Apparently, the new criminal law amendment attempts to rein in the fledgling WeMedia, which is deluged with unruly information. The law punishes false reports of threats to public security with up to seven years of imprisonment if serious consequences result from those rumors. The vaguely defined “false information” and “serious consequences” enable the authorities to level these charges arbitrarily to silence critics. In fact rumor originates from deteriorating social morale and people’s lack of trust in government, and the best way to deal with it is through a free and open press. This is in fact supported by the thorough Tianjin reporting, which ironically dissolved rumors of nepotistic involvement of party heavyweights.

The amendment will put more hurdles in the way of a professional news media as the industry shift from traditional to digital media. China already has its first online-only news network, which was one of the media groups spearheading the Tianjin reporting. The revised law curbing freedom of mobile expression will further complicate media operations, making it even harder to report on threats to public security, such as epidemics, disasters and police activities. The government frequently blocks the information as the cause and handling of these events are often related to its own performance.

Though shadowed by the new law, the foreign press has more room to maneuver than domestic media. In recent years, China has greatly expanded its communications with the world, and Chinese citizens’ access to foreign cultural products far exceeds the outside imagination. Thus, the Financial Times drama is not an isolated case. In September, media magnate Rupert Murdoch, like many other Western dignitaries, opened a Weibo account, drawing attention to the 11 million fans of the online Chinese edition of The Wall Street Journal on the same platform. For foreign media, the challenge is not only how to get into China but also what to get into China. Media operators must strike a delicate balance between bypassing the censors and catering to readers.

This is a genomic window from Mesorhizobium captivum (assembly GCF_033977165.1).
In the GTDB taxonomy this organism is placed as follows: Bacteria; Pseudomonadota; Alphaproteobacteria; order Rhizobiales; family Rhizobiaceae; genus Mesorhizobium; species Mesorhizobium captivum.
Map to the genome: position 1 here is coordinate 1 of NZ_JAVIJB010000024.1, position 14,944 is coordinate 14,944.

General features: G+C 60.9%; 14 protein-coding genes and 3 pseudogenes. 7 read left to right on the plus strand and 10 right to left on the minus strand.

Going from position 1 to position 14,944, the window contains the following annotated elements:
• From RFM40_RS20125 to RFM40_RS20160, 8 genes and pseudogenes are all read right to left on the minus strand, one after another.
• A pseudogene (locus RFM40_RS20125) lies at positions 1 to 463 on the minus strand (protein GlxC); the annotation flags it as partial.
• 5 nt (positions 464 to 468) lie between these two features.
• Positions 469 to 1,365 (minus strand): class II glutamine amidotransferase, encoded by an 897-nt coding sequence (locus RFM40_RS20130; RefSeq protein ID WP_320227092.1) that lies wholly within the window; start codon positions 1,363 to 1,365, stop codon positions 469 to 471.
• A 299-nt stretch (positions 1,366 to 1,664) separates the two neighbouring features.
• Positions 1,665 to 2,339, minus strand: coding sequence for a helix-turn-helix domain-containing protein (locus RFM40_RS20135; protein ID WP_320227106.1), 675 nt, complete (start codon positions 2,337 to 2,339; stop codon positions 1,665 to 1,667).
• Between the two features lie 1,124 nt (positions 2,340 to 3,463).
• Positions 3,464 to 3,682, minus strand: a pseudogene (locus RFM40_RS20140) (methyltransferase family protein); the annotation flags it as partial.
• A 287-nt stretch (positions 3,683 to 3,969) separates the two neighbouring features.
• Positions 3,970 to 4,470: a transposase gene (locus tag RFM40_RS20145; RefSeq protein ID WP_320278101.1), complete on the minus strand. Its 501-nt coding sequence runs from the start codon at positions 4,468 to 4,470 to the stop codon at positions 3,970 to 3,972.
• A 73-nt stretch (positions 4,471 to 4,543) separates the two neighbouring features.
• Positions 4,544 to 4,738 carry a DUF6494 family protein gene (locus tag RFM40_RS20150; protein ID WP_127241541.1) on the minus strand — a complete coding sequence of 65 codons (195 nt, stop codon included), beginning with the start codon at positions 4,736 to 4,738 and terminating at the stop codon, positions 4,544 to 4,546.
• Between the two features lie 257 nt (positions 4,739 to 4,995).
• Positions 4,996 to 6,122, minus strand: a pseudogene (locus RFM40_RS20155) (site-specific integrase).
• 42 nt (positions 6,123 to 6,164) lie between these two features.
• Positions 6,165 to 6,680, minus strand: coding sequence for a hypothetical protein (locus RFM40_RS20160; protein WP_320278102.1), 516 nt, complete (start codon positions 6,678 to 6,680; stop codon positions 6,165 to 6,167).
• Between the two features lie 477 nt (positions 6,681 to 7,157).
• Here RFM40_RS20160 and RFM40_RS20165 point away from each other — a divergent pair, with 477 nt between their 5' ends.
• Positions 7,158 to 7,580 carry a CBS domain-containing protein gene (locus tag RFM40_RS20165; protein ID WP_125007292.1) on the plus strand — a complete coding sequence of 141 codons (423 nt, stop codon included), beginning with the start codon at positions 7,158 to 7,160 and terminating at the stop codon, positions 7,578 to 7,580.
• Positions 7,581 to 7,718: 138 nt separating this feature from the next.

The media environment in China remains harsh but not without its encouraging signs. In mid-October, the Ministry of Culture’s newly opened Weibo account was excoriated online for limiting foreign movies and TV dramas. Then the government mouthpiece, People’s Daily published a commentary via its microblog, directing some rare criticism at the Ministry of Culture for deleting critical online posts. By the end of last month, China had unveiled a draft law on film management, which drastically relaxes censure of screenplays and movie imports.

China’s new media environment is a product of its maturing civil society, which increasingly demands the right to information and objective journalism. The Great Firewall cannot block social progress forever; the Goliaths, or censors, can never outnumber the smartphone-wielding Davids. The public focus is now on how this rumor-busting statute will be implemented. But given the robustness of Chinese society today, the effect of this anachronistic law on China’s media environment should be limited.

Yun Tang is a member of the World Affairs Council of Washington, D.C. [email protected]